This advanced seminar explores the period between roughly 1890 and 1920
by homing on a key set of artistic transitions: from literary realism to
modernism; from the Victorian period to the fin-de-siècle; and from the
Edwardian years to the post-war avantgarde. We will pay particular attention to
the global horizons of turn-of-the-century fiction; to changing gender
politics; to literature’s attempts to represent (and to come to terms with) the
violent shocks of industrialized warfare; as well as to the surprising
longevity of literary forms and genres across this tumultuous period. We will read a range of literary works from the
decades 1890-1920, and you will also study scholarly articles for some of our
meetings. Our central case study will be Joseph Conrad, one of the period’s most
important authors and one of the key writers in the anglophone canon. You will
be asked to read four of his novels in their entirety: Heart of Darkness
(1899), Nostromo (1904), The Secret Agent (1907), and The
British writers of the Romantic period felt that they were living through revolutionary times. These revolutions ranged from changes in the aesthetic and cultural realm to deep social and political ruptures. Taken together, they shaped the Romantics’ understanding of themselves as quintessentially ‘modern’. The American, French, Haitian and industrial revolutions – to name only a few – profoundly affected the way Britain saw itself and the world around it, and they in turn inspired great changes in British poetry, drama, and fiction. Through the works of Blake, Byron, Hazlitt, Keats, Mary and Percy Shelley, Wordsworth, and others, readers came across bold new ideas about democracy, tyranny, economics, celebrity, and the unprecedented power of public opinion. We will read a range of literary works from the period, and you will also be asked to study scholarly articles for some of our meetings. In our closing session(s) we will consider the ways in which Romanticism has shaped critical views of artistic creativity and ‘the literary’.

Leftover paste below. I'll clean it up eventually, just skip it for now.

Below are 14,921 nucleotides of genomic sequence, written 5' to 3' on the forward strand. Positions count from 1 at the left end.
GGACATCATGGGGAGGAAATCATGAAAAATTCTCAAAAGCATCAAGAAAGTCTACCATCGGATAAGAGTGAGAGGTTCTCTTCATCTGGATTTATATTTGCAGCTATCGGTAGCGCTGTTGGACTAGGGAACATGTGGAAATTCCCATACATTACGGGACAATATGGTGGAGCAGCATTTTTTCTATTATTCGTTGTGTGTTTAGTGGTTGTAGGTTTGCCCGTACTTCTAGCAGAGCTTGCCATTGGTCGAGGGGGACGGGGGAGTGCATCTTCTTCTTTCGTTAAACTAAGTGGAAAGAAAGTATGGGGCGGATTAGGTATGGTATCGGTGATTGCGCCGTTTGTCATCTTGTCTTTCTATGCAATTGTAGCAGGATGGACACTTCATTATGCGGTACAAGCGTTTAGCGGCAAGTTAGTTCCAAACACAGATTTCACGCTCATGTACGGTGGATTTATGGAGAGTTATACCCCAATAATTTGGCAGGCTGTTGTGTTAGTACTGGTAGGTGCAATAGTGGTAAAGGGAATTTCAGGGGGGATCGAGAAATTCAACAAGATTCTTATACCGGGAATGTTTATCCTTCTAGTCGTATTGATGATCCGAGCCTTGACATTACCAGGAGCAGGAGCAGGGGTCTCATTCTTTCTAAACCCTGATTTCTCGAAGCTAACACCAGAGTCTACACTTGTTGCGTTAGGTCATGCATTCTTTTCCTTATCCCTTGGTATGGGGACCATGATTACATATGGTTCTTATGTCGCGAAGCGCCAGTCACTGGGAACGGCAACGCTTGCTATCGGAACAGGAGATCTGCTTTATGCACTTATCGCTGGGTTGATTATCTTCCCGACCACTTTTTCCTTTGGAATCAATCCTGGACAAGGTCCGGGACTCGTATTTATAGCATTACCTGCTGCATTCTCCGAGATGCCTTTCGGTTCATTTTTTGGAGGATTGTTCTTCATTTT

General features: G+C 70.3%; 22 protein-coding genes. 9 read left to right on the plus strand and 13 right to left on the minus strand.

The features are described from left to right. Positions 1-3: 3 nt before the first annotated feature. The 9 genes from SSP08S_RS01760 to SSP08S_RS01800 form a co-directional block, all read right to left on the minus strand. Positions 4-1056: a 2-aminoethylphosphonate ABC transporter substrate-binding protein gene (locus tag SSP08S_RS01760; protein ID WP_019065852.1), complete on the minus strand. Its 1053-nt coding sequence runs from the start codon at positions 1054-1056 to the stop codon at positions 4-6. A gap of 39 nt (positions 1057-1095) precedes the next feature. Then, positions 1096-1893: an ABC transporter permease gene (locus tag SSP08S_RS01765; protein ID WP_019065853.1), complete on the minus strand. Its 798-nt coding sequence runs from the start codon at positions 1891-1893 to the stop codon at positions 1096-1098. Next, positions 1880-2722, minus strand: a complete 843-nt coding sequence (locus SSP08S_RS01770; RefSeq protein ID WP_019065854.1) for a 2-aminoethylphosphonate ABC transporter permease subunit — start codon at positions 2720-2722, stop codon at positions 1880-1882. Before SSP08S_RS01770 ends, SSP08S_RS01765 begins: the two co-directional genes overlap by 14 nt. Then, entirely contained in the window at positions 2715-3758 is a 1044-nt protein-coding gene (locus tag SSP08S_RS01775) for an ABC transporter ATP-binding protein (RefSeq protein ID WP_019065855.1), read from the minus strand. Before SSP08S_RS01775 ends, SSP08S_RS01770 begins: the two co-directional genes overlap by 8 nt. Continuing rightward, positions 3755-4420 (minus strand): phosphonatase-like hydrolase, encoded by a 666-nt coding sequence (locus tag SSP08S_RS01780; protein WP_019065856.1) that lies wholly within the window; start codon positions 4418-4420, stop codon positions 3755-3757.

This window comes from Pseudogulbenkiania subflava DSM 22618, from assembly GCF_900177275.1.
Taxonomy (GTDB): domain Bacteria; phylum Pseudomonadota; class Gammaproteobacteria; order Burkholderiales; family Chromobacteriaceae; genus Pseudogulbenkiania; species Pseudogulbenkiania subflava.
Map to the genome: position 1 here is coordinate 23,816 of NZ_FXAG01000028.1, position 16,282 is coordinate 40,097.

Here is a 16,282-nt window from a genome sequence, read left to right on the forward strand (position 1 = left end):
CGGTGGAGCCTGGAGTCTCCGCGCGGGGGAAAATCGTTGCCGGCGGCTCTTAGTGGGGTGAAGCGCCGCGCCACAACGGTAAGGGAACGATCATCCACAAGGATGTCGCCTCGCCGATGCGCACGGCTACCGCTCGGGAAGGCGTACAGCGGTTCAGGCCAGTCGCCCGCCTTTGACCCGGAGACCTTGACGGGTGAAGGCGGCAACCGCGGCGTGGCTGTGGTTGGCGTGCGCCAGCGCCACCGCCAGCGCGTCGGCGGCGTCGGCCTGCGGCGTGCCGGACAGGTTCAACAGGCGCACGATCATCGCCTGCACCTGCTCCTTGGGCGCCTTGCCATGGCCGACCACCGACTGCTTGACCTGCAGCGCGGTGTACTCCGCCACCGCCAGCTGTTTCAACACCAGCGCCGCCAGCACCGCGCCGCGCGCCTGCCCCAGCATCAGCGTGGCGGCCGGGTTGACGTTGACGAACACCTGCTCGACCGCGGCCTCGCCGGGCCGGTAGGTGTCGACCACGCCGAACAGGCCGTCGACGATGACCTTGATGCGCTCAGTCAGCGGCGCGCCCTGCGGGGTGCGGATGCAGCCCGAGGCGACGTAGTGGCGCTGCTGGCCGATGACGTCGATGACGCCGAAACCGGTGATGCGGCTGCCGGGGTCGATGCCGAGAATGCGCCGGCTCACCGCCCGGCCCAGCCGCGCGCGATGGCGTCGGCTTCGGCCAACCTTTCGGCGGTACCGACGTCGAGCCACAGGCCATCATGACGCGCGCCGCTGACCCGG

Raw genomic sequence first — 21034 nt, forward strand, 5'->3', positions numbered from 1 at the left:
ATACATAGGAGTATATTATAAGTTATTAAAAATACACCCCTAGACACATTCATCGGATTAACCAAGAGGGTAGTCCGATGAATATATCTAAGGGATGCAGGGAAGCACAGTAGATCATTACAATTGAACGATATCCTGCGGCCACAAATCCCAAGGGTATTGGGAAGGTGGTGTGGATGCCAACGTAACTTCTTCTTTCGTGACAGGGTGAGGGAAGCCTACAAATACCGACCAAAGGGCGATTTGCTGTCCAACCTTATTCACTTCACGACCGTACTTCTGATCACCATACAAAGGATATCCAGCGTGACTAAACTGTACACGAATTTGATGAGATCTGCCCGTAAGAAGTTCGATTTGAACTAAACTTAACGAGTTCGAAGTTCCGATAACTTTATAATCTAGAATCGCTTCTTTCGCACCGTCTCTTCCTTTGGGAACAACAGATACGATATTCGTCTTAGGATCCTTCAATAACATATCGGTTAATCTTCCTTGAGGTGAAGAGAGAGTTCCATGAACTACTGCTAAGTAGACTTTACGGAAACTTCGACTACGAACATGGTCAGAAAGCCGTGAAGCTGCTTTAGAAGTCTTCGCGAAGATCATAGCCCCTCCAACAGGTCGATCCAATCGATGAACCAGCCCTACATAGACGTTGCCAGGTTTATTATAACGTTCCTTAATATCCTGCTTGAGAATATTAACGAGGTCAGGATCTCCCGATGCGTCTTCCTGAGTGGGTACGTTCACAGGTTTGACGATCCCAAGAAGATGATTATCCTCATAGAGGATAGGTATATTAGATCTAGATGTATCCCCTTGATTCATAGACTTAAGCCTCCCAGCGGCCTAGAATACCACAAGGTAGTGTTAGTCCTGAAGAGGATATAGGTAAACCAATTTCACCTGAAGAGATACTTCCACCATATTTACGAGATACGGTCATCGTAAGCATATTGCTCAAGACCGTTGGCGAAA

This lecture course offers an overview of the literary history of the British Isles from the Anglo-Saxon period to the present day. We will focus on the development of literary forms and genres, as well as on the emergence of new sets of thematic concerns from one (literary) period to the next. Attention will also be paid to literature’s interactions with, responses to, and influences on its surrounding socio-cultural contexts. The lecture course is an obligatory part of the ”Basismodul Literaturwissenschaft” and hence is aimed at beginners. Course materials (including short readers) will be made available electronically and uploaded to GRIPS.
This lecture course offers a survey of English literature and culture during the period now known as early modernity (c.1500-1688). The period between Henry VIII’s accession to the throne and the so-called Glorious Revolution of 1688 saw significant historical developments whose effects are still with us today. These radically ‘modern’ developments range from the Reformation, the dissemination of Renaissance humanism, and the scientific revolution to the growth of print culture, new visions of political governance, and increased global mobility. Taken together these tectonic shifts helped spark new forms of textual production, and they gave rise to remarkable literary achievements. Our lecture course explores a wide range of literary, historical, and visual sources. Genres to which we will pay particular attention include: history plays; Elizabethan revenge tragedies; city comedies; domestic tragedies; Jacobean drama; utopian writing; travel literature; scientific writing; philosophical essays; sermons; satires; epic romance; sonnets; pastoral poetry; and metaphysical poetry. Please note: the lecture course is accompanied by an optional tutorial!
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